nvdaily.com link to home page
Home | Archive | Weather | Traffic
Subscribe | Guide to the Daily


Business arrow arrow Archives

Posted March 21, 2009 | Copyright © The Northern Virginia Daily
Print This | Buy Photos | Get E-mail Alerts | Follow Us on Twitter | Fan Us on Facebook |

A cut above

greer1.jpg
Pat Greer, left, checks the work of her student, Chastity Davis, right, on customer Michele Wilkerson. Photos by Dennis Grundman/Daily

greer2.jpg
Pat Greer is retiring after running Front Royal Beauty School for 30 years.

Beauty school owner hangs up her shears

By Ben Orcutt - Daily Staff Writer

borcutt@nvdaily.com

FRONT ROYAL -- Although Wednesday was her last official day as owner of the Front Royal Beauty School, Pat Greer was busy doing what she's done for nearly 30 years, overseeing students as they learn the trade.

"We've been in this same block 30 years," Greer said. "I've had people that come in here that I've given their first cut to that are bringing me their children. It's amazing. I've had mothers that came to beauty school here that have brought their daughters and have come to beauty school."

Greer, 67, sold the beauty school to a former student, Sandy Tweedie. Greer said after her husband, Joe "Bucky" Greer, died in 2007, she began to re-evaluate things and decided it was time for her to sell the business and relocate closer to her daughter, Ginger Thompson, 38, who operates a salon in Charleston, S.C.

Greer said her sons, Sam Greer, 46, of Nokesville, and Danny Greer, 36, who owns Uncle Buck's Restaurant in Luray, also helped in the beauty school when they were younger. Greer has eight grandchildren and three great-grandchildren.

In addition to the hustle and bustle of operating a beauty school, Greer said she'll miss the students. When she first started, haircuts were $2; today they're $7, Greer said.

"We've made a lot of friends and a lot of acquaintances in Front Royal," she said. "With the recession, we're still going strong. I'm gonna miss everybody and everything about it, but it's time for someone with more energy [to take over]."

Some of her former students made their way back to the school at 11 S. Royal Ave. on Wednesday to pay respect to their former mentor. One of those students was Cathy Steed, a legally blind hairstylist who owns and operates Cathy's Beauty Barn on Jackson Street in Front Royal.

Greer refers to Steed as one of her "prized possessions."

"Actually, I taught her how to cut by feel, the bone structure of the head and face," Greer said. "It was amazing what she's done, and there's a lot of success stories like that that's come out of Front Royal Beauty School. It's just amazing. It brings tears to my eyes. I adapted to being left-handed so I could teach a left-handed student. Not everybody's graduated, but they've all benefited. We've taught 'em poise and how to be nice. It's a great fellowship here, actually."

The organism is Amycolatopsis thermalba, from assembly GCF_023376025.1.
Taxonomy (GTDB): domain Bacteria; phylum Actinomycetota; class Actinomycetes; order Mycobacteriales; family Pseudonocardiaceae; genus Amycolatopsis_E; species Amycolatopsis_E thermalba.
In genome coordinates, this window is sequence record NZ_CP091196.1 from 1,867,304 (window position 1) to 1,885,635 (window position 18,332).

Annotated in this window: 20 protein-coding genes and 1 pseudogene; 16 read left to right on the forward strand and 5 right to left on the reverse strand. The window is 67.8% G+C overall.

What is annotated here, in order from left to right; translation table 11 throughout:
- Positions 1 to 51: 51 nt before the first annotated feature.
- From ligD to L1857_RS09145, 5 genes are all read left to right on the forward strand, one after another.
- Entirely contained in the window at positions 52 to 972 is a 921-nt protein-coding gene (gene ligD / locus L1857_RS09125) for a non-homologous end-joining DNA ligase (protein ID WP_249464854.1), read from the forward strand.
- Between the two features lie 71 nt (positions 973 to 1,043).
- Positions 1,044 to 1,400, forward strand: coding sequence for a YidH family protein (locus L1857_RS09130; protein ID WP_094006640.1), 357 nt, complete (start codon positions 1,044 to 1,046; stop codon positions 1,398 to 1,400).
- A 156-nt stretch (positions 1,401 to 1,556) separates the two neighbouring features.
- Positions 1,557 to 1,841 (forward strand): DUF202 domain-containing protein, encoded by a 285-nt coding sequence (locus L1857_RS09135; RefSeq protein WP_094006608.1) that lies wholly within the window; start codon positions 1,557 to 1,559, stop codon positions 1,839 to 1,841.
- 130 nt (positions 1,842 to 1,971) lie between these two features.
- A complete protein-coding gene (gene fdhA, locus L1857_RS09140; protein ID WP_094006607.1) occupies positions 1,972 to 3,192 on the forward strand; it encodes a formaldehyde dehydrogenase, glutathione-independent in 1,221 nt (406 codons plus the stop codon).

Steed, 50, has been cutting hair for 27 years and is grateful for the care and tutelage of Greer.

"I'm thankful that she did help me, and she had to do extra things for me because she had to read the tests out to me and things like that," Steed said.

Rebecca O'Herron, 27, of Front Royal, who earns a living as a hairstylist at Hair Cuttery in Gainesville, also stopped by on Wednesday to pay tribute to Greer.

"She taught me a lot," O'Herron said. "She taught me patience and to do things right rather than just to hurry and get it done."

Tweedie, 57, said taking the reins from her former mentor is bittersweet.

"It's a little sad to see her go because she's always been here," Tweedie said. "She started it. She's always had her hand in it."

Patricia Monteleone, 22, hopes to graduate in June from Front Royal Beauty School. She also says she's learned a great deal from Greer.

"She's taught me a lot. She knows everything about doing hair."

Greer observed student Chastity Davis, 26, on Wednesday as Davis worked on Michele Wilkerson's hair.

"They need the people skills, and the first thing I tell 'em is that when [customers] come in here, they may be having a worse day than you had, so your job is not to pass judgment on them," Greer said. "Your job is just to make them feel better. The public will forgive you for a bad haircut, but they're not gonna come back to you if you're mean to 'em. So it's all about just passing on kindness."

Leave a comment



Related category entries

This story was filed in the category. View more entries in this category:








top-jobs-logo.jpg



Categories

Archives






News | Sports | Business | Lifestyle | Obituaries | Opinion | Multimedia| Entertainment | Homes | Classified
Guide to the Daily: Advertise | Circulation | Contact Us | NIE | Place a Classified | Privacy Policy | Subscribe

Copyright © The Northern Virginia Daily | nvdaily.com | 152 N. Holliday St., Strasburg, Va. 22657 | (800) 296-5137

nvdaily.com
The best small daily newspaper in Virginia